Woodson to become chancellor by May 1, receives campus welcomes
Dr. Randy Woodson
The business day Friday January 8 began with the nomination and acceptance by the UNC Board of Governors of Dr. William “Randy” Woodson as N.C. State University’s 14th chancellor and ended with a campus welcome reception for the chancellor-elect at the Park Alumni Center on N.C. State’s Centennial Campus. The new chancellor and his wife also will be welcomed to the campus at a celebration event at Reynolds Coliseum on Feb. 17.
N.C. State is North Carolina’s largest university, with approximately 34,000 students.
Woodson will take the helm as N.C. State’s chancellor no later than May 1, when he succeeds Dr. Jim Woodward, who has served as interim chancellor since the resignation of Dr. James Oblinger last summer. In the meantime, Woodson will be winding down his work as executive vice president for Academic Affairs and provost at Purdue University and making frequent visits to the Raleigh campus in anticipation of his move there.
In remarks before the Board of Governors, Woodson called N.C. State “a great university” and said, “I am proud to be part of the Wolfpack nation.”
Later, at the Alumni Center reception, Woodson, an Arkansas native, said he and his wife were looking forward to returning to the South and putting away the snow shovel (Raleigh’s latest cold-snap notwithstanding). “We both have an affinity with the South, so when you drive around Raleigh and see all the pine trees, you feel like you’re back where I grew up,” he told a crowd of more than 200 campus personnel, students, alumni and others who had gathered to greet their new leader.
He noted that Purdue and N.C. State are quite similar land-grant universities with strong statewide connections through extension activities. “I describe it as ‘discovery with delivery,’” he said. “You’re not successful in your research efforts as a university until that research is having an impact in the world.”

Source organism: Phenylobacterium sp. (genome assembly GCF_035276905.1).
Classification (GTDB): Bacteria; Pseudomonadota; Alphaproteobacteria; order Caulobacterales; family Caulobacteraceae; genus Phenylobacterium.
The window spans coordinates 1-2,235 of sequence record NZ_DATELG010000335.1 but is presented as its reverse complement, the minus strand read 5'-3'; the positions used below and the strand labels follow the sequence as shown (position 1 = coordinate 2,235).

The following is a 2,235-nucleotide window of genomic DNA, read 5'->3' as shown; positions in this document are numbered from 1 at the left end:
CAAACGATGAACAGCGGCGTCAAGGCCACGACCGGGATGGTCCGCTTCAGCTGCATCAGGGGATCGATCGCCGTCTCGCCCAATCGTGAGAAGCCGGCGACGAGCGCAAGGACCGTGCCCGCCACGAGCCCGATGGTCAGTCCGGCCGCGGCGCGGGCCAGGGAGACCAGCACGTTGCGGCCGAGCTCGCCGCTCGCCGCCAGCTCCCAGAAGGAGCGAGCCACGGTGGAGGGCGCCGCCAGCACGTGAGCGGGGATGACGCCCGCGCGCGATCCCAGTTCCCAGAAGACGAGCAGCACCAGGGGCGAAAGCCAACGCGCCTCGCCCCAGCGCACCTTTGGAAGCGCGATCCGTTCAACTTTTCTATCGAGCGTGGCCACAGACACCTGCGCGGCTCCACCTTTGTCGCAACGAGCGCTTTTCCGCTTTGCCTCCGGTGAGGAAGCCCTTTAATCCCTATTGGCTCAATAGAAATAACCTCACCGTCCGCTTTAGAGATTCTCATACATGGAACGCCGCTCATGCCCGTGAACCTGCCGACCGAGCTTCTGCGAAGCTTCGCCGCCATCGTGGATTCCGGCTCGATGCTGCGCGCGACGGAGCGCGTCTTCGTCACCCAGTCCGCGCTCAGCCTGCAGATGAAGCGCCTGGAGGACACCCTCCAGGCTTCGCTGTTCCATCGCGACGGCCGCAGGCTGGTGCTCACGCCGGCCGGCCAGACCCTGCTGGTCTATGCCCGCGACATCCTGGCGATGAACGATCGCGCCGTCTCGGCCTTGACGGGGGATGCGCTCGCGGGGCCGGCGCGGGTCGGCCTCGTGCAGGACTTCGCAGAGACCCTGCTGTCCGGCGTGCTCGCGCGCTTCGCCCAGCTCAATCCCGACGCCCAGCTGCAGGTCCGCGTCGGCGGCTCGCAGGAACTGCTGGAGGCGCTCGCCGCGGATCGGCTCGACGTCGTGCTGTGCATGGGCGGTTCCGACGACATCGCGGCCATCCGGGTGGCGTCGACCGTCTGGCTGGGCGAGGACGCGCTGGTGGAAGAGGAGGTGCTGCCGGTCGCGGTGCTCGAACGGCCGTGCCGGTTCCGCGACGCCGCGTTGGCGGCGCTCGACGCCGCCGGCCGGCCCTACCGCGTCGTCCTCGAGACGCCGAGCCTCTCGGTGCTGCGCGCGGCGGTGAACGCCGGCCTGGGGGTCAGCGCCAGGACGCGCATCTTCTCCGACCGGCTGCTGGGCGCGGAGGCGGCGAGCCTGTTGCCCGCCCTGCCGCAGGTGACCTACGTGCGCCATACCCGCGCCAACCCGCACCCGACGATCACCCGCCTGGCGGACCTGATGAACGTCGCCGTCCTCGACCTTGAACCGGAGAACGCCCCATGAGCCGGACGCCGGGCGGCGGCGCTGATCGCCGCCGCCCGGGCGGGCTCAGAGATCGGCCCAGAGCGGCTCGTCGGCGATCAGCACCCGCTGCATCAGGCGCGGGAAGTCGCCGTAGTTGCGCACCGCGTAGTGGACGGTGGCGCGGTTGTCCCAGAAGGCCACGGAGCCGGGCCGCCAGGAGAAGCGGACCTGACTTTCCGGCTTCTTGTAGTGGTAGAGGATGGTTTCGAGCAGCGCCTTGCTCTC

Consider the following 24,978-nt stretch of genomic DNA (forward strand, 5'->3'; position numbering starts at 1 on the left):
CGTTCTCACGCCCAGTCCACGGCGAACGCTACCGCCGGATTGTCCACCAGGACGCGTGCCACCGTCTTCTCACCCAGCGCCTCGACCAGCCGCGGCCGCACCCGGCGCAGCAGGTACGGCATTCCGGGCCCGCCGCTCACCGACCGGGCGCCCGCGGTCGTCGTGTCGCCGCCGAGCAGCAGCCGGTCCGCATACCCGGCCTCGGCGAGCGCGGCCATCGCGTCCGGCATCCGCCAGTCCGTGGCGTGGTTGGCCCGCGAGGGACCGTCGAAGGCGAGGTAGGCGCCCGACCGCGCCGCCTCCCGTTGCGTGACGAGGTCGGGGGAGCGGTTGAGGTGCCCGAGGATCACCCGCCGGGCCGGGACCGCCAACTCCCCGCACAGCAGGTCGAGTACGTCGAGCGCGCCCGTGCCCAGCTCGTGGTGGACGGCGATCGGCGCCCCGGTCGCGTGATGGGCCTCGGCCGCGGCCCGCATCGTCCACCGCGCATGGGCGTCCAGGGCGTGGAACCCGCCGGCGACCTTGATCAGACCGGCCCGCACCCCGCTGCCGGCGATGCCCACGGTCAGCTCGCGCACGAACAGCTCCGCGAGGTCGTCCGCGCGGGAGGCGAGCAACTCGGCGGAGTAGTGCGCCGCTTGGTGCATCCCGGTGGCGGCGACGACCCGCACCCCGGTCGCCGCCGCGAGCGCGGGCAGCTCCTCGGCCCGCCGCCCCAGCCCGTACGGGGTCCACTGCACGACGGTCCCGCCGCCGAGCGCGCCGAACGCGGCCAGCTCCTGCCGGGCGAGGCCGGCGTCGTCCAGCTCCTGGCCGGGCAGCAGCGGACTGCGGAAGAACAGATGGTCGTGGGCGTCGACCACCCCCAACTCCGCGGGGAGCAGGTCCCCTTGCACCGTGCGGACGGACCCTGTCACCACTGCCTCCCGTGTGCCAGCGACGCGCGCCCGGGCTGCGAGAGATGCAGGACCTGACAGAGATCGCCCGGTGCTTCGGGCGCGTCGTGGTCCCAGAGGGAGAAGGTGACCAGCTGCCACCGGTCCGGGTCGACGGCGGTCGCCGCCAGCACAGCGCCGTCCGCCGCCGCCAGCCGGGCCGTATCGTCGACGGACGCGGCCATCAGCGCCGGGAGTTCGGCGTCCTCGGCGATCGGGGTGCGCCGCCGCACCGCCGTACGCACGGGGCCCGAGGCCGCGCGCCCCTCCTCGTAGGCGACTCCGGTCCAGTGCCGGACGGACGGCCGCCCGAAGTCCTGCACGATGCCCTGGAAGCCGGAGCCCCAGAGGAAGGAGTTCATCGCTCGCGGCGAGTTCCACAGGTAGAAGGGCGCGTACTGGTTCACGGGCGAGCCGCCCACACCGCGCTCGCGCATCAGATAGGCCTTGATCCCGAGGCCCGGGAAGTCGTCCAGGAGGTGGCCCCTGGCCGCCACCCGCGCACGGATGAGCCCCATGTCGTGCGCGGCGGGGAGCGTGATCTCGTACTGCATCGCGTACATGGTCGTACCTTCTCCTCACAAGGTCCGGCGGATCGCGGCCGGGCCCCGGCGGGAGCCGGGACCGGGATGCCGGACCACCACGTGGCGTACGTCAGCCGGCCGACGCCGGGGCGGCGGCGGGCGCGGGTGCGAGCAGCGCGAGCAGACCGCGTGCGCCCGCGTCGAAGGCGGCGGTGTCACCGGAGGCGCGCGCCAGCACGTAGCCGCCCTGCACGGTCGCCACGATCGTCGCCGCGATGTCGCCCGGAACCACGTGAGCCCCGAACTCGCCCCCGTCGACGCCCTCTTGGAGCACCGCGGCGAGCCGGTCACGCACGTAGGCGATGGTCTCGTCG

Woodward, the outgoing interim chancellor, said that Woodson “brings an understanding of the importance of land-grant universities and their role in our world. His extensive leadership experience as an executive officer, administrator and faculty member at Purdue afford him the appreciation for N.C. State’s own land-grant mission and its vital importance to the people of North Carolina. We are excited to have Dr. Woodson and his family joining N.C. State and look forward to his leadership.”
Woodson became Purdue’s provost on May 1, 2008. Before that appointment, he served as the Glenn W. Sample Dean of Agriculture for nearly four years. As dean, Woodson led the college’s effort to hire more than 100 new faculty; partnered with the College of Science to launch the Climate Change Research Center; developed or enhanced a number of student-success programs such as leadership development and study abroad; increased sponsored research from $41.6 million in 2003-04 to $67 million; hired more than 100 new county educators; and created the college’s Office of Multicultural Programs.
In 1998 he was named associate dean of agriculture and director of agricultural research programs with responsibility for overseeing Purdue’s research programs in agriculture, including fiscal management. Other responsibilities included program development and direction, budgeting, pursuit of outside funding for research, and advocacy for agricultural and natural resources research.
From 1996 to 1998, Woodson served as the head of Purdue’s Department of Horticulture and Landscape Architecture. He directed the plant biology program from 1995 to 1997. Woodson became a full professor in the Department of Horticulture and Landscape Architecture in 1993; he joined the Purdue faculty in 1985.
Woodson has received a number of professional honors during his career, including the Purdue University Agriculture Research Award, the American Society for Horticultural Science Outstanding Researcher Career Award, and the B.Y. Morrison Medal from the USDA-Agricultural Research Service. He is a fellow of the American Society for Horticultural Science.
Woodson was raised in Fordyce, Ark., where his parents were public school teachers. He received a bachelor’s degree in horticulture and chemistry from the University of Arkansas and a master’s degree in horticulture and doctorate in horticulture/plant physiology from Cornell University. He began his academic career as an assistant professor of horticulture at Louisiana State University.
Woodson is married to Susan Wynne Woodson, a graphic designer and co-founder of HELEN magazine. They have three children: Samantha, a research librarian with the American Institute of Economic Research in Massachusetts; Patrick, a graduate student at Purdue pursuing a master’s degree in environmental engineering; and Chloe, a sophomore at Purdue majoring in photography and visual arts.